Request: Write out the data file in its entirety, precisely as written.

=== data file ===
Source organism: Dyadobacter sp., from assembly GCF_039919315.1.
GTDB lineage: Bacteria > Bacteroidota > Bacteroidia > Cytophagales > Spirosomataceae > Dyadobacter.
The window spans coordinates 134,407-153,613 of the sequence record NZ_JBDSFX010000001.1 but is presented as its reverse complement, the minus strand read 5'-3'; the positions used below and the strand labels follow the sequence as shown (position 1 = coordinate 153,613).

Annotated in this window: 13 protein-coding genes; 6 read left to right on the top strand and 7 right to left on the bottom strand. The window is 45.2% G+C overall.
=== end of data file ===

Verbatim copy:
Source organism: Dyadobacter sp., from assembly GCF_039919315.1.
GTDB lineage: Bacteria > Bacteroidota > Bacteroidia > Cytophagales > Spirosomataceae > Dyadobacter.
The window spans coordinates 134,407-153,613 of the sequence record NZ_JBDSFX010000001.1 but is presented as its reverse complement, the minus strand read 5'-3'; the positions used below and the strand labels follow the sequence as shown (position 1 = coordinate 153,613).

Annotated in this window: 13 protein-coding genes; 6 read left to right on the top strand and 7 right to left on the bottom strand. The window is 45.2% G+C overall.